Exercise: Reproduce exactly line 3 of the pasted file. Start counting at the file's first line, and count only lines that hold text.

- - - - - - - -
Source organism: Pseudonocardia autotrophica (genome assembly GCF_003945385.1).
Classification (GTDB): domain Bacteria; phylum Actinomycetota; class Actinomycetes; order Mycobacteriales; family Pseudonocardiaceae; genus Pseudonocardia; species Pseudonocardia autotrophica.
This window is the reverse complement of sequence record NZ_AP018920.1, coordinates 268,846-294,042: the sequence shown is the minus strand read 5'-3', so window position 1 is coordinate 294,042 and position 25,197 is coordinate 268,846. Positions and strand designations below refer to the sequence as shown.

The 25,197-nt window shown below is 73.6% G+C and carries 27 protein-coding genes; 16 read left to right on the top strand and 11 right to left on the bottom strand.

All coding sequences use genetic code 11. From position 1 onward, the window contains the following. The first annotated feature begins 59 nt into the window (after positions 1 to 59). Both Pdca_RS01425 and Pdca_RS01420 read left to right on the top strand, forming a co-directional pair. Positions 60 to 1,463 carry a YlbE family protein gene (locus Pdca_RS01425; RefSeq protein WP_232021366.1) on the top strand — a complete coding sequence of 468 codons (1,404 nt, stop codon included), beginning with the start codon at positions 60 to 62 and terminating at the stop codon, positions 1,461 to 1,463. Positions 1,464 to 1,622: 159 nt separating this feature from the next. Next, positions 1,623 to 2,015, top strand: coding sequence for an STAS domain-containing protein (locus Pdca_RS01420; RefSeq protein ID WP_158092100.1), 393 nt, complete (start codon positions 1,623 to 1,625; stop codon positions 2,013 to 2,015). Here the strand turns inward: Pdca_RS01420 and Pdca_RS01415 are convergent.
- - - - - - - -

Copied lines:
This window is the reverse complement of sequence record NZ_AP018920.1, coordinates 268,846-294,042: the sequence shown is the minus strand read 5'-3', so window position 1 is coordinate 294,042 and position 25,197 is coordinate 268,846. Positions and strand designations below refer to the sequence as shown.